In the twisting international debate on just what to do in Bosnia, there is no lack of advice from politicians. Much of it eclipses the cruel and dehumanizing realities in Bosnia by a pitch to the parochial electorate.
Newt Gingrich, for one, espouses the notion that U.S. air supremacy should settle the situation by scare power. First, says the Speaker of the U.S. House of Representatives, Washington tells its allies to get out. Then, the U.S. President orders the Serbs to cease fire or “we’re going to break you and we’re going to do it in three days.” Meanwhile, Americans arm and train Bosnian Muslims in a nearby country. If they still cannot win, the U.S. pulls out because “we can’t make a state in the Balkans.”
On the other side of the argument, Russian Foreign Minister Andrei Kozyrev questions whether the West is willing to “really fight a war, and not just play on high moral ground and public opinion.”
Serbian commander Ratko Mladic thinks not. “Based on their experience in the wars from Vietnam to today,” he said in a recent interview in Bosnia, “the Western countries have learned they cannot recruit their own children to realize goals outside their homelands.”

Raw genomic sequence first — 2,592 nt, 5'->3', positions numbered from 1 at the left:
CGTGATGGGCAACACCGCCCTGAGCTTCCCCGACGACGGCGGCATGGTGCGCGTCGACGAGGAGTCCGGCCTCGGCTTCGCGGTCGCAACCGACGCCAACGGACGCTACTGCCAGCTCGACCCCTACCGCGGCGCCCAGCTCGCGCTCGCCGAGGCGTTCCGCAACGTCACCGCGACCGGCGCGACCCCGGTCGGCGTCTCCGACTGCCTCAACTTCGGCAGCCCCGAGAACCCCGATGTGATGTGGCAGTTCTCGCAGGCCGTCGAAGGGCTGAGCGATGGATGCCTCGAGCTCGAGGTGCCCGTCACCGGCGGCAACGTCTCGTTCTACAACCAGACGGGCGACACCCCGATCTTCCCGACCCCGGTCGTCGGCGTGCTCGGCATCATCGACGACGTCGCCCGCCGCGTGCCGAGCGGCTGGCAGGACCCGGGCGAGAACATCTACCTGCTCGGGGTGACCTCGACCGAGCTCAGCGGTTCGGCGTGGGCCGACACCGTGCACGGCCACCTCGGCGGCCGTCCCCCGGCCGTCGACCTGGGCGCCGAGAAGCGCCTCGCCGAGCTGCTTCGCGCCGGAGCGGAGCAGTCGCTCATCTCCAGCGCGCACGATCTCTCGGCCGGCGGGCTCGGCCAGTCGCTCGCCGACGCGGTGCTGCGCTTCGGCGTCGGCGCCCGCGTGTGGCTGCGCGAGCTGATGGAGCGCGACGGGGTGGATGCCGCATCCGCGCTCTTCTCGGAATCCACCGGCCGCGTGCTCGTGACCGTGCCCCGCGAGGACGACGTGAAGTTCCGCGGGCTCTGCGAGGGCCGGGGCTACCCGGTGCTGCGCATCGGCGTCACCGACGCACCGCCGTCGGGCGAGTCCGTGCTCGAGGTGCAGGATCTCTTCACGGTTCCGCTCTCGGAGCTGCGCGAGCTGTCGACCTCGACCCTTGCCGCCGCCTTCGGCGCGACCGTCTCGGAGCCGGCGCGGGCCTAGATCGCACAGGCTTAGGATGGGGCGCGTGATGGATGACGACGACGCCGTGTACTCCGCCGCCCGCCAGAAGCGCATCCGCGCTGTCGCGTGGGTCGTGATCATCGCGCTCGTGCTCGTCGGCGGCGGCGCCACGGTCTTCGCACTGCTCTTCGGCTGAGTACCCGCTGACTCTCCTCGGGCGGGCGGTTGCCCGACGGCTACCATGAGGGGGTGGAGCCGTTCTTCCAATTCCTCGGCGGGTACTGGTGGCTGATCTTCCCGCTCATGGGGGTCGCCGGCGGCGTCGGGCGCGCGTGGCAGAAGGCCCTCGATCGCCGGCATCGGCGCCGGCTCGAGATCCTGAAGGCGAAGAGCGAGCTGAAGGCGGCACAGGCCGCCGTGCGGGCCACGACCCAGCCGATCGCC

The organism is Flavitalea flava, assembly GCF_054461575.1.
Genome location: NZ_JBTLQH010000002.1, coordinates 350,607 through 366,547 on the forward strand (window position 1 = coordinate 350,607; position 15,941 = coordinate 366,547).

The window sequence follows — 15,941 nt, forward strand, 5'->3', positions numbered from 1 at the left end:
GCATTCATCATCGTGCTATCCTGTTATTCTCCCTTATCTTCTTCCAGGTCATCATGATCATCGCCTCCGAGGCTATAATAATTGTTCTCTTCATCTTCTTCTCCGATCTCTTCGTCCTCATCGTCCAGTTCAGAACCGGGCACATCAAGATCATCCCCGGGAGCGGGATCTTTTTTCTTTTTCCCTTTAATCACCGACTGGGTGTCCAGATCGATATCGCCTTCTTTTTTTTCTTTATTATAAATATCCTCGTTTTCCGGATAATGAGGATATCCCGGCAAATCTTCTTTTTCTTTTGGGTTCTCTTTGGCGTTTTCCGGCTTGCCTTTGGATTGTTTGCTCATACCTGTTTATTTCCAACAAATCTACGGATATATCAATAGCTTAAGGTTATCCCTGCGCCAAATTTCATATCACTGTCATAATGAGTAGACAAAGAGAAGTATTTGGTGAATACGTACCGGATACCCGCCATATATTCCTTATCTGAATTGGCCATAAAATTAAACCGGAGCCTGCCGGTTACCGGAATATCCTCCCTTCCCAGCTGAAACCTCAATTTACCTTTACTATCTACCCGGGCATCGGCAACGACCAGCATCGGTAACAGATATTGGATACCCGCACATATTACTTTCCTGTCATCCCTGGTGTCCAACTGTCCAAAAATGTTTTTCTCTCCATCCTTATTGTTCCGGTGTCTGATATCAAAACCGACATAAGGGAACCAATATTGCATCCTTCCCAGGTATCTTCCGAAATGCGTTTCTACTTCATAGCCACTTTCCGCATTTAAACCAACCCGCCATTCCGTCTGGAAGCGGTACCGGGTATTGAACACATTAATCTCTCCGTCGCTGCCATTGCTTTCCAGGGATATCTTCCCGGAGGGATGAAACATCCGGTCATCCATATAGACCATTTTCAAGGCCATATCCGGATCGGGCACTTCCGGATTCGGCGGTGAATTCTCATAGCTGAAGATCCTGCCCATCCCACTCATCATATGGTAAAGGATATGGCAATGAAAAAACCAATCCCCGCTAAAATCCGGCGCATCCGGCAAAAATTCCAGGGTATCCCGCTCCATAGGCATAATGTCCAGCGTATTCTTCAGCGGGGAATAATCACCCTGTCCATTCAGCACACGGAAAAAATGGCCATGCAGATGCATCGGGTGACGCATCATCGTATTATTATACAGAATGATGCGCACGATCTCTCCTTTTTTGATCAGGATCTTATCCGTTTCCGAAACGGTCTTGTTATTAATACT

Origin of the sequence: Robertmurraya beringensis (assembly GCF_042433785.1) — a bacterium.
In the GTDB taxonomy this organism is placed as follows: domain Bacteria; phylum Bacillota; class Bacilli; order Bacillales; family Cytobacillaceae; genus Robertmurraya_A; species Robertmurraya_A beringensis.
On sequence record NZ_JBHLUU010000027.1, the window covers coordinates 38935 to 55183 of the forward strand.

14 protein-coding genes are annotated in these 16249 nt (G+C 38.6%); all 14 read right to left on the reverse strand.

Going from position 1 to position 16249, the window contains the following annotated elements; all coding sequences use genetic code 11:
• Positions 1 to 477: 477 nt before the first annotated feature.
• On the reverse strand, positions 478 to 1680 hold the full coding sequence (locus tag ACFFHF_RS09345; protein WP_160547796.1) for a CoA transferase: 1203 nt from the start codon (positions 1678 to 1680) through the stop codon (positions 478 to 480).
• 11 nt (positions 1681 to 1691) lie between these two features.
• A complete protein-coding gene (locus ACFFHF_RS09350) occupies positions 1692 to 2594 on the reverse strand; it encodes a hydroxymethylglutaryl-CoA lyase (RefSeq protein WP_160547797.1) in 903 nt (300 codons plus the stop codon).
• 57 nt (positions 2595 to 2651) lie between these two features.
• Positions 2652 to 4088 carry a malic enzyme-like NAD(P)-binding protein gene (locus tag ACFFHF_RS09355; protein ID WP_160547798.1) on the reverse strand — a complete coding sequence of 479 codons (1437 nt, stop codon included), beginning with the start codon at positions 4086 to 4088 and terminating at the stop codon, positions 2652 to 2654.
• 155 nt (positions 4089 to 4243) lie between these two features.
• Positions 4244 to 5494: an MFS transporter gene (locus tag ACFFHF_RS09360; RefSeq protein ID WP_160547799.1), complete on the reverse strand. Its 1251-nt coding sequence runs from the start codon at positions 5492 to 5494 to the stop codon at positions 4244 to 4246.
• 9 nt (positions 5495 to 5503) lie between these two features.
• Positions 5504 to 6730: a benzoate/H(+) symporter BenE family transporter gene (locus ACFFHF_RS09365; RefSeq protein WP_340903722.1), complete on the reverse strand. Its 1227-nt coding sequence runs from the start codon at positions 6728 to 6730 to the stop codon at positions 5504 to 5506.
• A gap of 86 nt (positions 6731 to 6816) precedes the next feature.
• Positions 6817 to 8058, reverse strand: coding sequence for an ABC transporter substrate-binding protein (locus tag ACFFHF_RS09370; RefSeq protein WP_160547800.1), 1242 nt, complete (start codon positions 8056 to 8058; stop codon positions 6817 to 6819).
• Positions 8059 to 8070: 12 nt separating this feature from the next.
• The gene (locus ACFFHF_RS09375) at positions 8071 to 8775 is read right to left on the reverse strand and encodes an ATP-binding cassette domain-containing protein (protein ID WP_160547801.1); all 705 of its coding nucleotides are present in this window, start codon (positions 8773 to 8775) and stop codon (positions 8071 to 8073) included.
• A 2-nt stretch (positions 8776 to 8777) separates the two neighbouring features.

But in fact, since Vietnam, the United States has despatched its “children” in pursuit of goals to Lebanon and Grenada, Panama, Somalia and Haiti. Thatcher, in 1982, sent young Britons to fight in the Falkland Islands. In 1990 and 1991, U.S. forces were joined by the youth of the countries now engaged in Bosnia, and many others, to drive Iraq out of Kuwait. But oil was a goal in that crusade. Principle and human rights seem to rank below commercial interests when it comes to rescuing a people from its agony. □
The story you want is part of the Maclean’s Archives. To access it, log in here or sign up for your free 30-day trial.
Experience anything and everything Maclean's has ever published — over 3,500 issues and 150,000 articles, images and advertisements — since 1905. Browse on your own, or explore our curated collections and timely recommendations.WATCH THIS VIDEO for highlights of everything the Maclean's Archives has to offer.